But across generations, women have been outpacing men in reaching higher levels of education. In the youngest generation of three faith groups — Jews, Christians and the religiously unaffiliated — the gender gap in higher education has actually reversed.
The biggest reversal has happened among Jews. In other words, a 7-point gender gap in the oldest generation with more men than women holding advanced degrees is now a point gender gap in the other direction, with more women than men in the youngest generation of Jews holding degrees.
See Chapter 6 for details. Christians and religiously unaffiliated people have experienced similar — although not as dramatic — reversals of the gender gap in post-secondary education. Similarly, among religiously unaffiliated people, the 3-point gender gap in the oldest generation with more men than women having higher education is now a 3-point gap in the other direction in the youngest generation, with more women than men earning post-secondary degrees. Meanwhile, the gender gap in higher education has narrowed for Buddhists by 5 points and Muslims by 3 points.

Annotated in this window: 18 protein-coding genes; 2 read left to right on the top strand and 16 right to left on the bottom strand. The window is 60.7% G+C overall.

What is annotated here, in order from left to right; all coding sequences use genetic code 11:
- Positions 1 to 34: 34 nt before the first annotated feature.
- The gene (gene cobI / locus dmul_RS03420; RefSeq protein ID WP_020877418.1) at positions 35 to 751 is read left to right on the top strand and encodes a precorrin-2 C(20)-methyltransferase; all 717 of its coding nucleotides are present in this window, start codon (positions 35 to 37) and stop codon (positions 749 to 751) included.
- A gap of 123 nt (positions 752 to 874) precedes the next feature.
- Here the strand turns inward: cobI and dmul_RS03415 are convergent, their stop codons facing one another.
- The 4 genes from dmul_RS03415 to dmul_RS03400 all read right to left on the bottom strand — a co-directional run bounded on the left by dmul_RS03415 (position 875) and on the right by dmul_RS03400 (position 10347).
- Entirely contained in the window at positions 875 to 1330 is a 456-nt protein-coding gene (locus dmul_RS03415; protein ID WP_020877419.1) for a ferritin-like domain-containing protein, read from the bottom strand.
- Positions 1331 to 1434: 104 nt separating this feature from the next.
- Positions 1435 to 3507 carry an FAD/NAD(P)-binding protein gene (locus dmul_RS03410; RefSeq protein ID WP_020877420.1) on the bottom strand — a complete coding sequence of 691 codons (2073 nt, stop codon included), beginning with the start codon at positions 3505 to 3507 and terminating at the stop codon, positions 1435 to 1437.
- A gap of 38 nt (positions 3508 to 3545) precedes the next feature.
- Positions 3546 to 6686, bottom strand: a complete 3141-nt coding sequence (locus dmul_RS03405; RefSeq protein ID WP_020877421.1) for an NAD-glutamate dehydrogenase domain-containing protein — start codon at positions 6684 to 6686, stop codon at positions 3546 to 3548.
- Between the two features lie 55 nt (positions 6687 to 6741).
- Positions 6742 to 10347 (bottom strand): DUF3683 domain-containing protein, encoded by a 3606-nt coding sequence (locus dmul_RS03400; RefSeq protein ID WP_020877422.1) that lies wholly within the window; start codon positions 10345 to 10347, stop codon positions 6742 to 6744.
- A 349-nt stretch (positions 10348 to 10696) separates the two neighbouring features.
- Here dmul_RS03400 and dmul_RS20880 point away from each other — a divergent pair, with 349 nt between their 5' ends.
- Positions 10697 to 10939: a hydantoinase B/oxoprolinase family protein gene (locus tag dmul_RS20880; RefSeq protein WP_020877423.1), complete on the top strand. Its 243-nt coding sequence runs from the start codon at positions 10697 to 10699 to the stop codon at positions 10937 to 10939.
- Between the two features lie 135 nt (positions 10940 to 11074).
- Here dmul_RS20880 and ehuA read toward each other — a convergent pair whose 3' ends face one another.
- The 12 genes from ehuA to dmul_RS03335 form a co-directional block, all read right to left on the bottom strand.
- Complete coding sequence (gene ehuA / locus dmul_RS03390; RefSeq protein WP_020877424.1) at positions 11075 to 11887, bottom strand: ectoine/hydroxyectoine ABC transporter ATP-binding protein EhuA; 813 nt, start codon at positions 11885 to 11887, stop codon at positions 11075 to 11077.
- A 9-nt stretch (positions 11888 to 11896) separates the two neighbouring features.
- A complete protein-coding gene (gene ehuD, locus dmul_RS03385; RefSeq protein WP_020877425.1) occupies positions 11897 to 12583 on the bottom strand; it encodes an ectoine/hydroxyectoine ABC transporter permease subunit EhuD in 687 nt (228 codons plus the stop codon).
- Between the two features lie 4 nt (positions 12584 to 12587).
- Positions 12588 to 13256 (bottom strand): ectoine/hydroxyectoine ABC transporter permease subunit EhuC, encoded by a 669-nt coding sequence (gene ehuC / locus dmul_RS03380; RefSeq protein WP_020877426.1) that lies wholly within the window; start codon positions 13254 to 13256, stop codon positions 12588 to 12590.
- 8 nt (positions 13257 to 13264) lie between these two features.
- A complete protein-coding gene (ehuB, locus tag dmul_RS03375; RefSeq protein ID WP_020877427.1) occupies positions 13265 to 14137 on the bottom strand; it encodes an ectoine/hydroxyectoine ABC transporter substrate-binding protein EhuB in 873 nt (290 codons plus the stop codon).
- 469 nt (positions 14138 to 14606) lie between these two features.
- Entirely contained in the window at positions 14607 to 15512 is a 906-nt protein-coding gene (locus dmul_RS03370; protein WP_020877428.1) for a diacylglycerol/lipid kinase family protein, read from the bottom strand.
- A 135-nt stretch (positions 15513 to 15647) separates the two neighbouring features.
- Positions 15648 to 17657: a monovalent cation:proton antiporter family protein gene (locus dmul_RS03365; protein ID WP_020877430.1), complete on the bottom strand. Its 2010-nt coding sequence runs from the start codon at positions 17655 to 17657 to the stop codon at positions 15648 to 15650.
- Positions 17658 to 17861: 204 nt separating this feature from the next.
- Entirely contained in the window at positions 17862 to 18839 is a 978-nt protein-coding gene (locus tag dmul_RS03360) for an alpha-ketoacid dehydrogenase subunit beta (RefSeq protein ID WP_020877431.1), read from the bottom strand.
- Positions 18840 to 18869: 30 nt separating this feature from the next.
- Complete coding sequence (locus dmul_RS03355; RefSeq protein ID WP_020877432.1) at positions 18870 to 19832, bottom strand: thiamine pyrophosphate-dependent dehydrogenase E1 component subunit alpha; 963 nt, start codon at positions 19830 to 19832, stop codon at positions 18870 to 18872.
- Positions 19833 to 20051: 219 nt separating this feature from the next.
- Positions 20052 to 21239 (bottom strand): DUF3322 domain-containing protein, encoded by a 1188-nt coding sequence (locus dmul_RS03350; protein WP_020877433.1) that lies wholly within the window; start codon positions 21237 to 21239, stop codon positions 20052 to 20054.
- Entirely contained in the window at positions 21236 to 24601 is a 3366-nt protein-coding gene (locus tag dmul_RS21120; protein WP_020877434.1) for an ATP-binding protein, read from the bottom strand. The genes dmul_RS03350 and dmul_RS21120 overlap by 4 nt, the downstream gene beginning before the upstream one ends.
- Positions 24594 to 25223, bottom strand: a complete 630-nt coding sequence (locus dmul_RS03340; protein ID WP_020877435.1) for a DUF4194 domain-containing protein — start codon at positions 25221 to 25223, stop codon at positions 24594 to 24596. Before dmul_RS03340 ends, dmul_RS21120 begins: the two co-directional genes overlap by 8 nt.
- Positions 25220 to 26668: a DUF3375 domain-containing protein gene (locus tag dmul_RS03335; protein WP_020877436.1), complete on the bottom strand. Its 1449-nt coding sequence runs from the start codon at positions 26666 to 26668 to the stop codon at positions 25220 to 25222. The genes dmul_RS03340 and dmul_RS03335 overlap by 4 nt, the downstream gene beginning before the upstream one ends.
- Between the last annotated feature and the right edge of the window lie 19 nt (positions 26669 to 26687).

The gender gap in post-secondary education among Hindus has held steady across generations. Muslims in Europe, for example, have more years of schooling, on average, than Muslims in the Middle East. This is because education levels are affected by many factors other than religion, including socioeconomic conditions, government resources and migration policies, the presence or absence of armed conflict and the prevalence of child labor and marriage.